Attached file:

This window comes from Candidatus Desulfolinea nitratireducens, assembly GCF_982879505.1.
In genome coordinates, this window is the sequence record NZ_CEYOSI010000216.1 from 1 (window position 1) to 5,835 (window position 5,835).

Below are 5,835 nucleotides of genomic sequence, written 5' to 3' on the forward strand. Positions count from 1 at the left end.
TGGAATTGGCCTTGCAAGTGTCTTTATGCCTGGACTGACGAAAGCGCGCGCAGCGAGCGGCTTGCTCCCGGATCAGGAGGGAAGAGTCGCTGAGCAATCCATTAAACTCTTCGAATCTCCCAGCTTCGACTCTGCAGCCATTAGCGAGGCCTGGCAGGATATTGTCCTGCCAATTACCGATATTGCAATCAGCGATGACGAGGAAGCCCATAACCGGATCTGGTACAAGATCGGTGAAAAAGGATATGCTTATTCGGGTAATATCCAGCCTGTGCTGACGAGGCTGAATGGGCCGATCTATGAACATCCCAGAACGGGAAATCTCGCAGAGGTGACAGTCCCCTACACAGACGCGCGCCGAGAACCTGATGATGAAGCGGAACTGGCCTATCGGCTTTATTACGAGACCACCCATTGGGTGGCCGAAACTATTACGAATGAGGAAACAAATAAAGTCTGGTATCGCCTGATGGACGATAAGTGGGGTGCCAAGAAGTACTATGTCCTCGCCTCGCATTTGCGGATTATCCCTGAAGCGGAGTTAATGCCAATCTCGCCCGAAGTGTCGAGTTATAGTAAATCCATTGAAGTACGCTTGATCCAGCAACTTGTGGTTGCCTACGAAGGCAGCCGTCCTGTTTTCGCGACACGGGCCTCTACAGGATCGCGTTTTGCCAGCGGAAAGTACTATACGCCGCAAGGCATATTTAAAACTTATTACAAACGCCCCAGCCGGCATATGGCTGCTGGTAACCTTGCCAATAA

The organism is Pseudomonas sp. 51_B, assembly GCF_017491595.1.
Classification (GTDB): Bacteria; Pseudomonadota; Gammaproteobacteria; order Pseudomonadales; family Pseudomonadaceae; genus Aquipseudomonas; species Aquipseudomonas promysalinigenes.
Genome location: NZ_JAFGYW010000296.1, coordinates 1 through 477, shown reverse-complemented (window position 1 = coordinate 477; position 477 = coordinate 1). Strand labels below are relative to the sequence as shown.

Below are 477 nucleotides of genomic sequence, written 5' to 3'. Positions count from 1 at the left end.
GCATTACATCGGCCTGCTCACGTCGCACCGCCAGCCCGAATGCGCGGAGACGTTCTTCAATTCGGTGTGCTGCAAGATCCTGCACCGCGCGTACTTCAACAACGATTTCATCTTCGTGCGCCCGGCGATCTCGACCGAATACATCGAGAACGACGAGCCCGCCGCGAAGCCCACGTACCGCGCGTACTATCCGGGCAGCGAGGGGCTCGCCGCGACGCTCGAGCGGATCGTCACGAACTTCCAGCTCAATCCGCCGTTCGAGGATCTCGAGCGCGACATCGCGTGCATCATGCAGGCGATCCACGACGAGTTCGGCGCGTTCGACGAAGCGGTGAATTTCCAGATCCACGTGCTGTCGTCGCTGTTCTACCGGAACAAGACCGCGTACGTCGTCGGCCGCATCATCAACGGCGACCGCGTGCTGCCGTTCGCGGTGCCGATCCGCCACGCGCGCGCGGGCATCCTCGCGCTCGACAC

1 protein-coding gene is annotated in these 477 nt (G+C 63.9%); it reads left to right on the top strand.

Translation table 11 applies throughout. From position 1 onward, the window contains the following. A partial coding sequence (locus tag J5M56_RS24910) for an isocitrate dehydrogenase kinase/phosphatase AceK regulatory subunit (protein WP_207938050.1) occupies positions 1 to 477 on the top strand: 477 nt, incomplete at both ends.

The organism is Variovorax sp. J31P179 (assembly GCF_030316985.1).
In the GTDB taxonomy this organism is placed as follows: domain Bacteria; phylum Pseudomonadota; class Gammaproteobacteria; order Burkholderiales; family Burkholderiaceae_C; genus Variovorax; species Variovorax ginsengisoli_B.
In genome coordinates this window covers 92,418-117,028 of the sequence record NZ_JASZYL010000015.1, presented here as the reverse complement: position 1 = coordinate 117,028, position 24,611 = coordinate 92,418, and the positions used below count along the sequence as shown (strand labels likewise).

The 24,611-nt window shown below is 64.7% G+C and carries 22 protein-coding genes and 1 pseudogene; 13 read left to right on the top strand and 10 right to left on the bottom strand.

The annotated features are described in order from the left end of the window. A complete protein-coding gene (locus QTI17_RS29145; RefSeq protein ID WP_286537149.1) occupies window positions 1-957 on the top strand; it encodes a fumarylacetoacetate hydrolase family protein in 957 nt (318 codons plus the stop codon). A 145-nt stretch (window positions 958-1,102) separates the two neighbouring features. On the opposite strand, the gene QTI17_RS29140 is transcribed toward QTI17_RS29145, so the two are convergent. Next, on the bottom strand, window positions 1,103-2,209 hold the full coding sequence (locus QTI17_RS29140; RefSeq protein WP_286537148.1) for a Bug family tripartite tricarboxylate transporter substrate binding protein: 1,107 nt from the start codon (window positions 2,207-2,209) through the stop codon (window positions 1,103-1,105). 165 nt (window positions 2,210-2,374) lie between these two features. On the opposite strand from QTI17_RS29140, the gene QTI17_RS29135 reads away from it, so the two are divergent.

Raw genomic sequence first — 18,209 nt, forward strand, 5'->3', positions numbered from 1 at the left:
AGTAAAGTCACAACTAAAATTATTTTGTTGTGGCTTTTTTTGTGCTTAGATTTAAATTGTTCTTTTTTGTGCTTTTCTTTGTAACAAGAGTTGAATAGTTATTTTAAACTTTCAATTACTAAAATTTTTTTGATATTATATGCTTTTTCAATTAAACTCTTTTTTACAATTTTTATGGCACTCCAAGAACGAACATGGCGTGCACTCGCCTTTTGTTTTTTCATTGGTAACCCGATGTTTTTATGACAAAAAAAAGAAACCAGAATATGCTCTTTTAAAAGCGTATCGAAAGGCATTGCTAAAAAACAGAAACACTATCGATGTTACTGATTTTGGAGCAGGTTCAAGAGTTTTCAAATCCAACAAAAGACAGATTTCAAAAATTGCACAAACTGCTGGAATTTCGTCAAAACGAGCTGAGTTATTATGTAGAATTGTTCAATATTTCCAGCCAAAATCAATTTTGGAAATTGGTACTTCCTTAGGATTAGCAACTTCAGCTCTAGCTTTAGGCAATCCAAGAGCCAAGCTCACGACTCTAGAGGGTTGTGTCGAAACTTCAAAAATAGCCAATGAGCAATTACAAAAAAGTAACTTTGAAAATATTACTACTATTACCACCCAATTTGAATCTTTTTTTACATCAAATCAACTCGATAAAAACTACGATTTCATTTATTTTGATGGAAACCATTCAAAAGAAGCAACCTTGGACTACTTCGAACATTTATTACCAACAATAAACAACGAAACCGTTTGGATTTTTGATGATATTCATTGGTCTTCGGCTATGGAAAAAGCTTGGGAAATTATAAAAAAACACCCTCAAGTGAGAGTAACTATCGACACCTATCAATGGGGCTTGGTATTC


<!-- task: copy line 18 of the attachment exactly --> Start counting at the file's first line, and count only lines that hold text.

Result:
AGTAAAGTCACAACTAAAATTATTTTGTTGTGGCTTTTTTTGTGCTTAGATTTAAATTGTTCTTTTTTGTGCTTTTCTTTGTAACAAGAGTTGAATAGTTATTTTAAACTTTCAATTACTAAAATTTTTTTGATATTATATGCTTTTTCAATTAAACTCTTTTTTACAATTTTTATGGCACTCCAAGAACGAACATGGCGTGCACTCGCCTTTTGTTTTTTCATTGGTAACCCGATGTTTTTATGACAAAAAAAAGAAACCAGAATATGCTCTTTTAAAAGCGTATCGAAAGGCATTGCTAAAAAACAGAAACACTATCGATGTTACTGATTTTGGAGCAGGTTCAAGAGTTTTCAAATCCAACAAAAGACAGATTTCAAAAATTGCACAAACTGCTGGAATTTCGTCAAAACGAGCTGAGTTATTATGTAGAATTGTTCAATATTTCCAGCCAAAATCAATTTTGGAAATTGGTACTTCCTTAGGATTAGCAACTTCAGCTCTAGCTTTAGGCAATCCAAGAGCCAAGCTCACGACTCTAGAGGGTTGTGTCGAAACTTCAAAAATAGCCAATGAGCAATTACAAAAAAGTAACTTTGAAAATATTACTACTATTACCACCCAATTTGAATCTTTTTTTACATCAAATCAACTCGATAAAAACTACGATTTCATTTATTTTGATGGAAACCATTCAAAAGAAGCAACCTTGGACTACTTCGAACATTTATTACCAACAATAAACAACGAAACCGTTTGGATTTTTGATGATATTCATTGGTCTTCGGCTATGGAAAAAGCTTGGGAAATTATAAAAAAACACCCTCAAGTGAGAGTAACTATCGACACCTATCAATGGGGCTTGGTATTC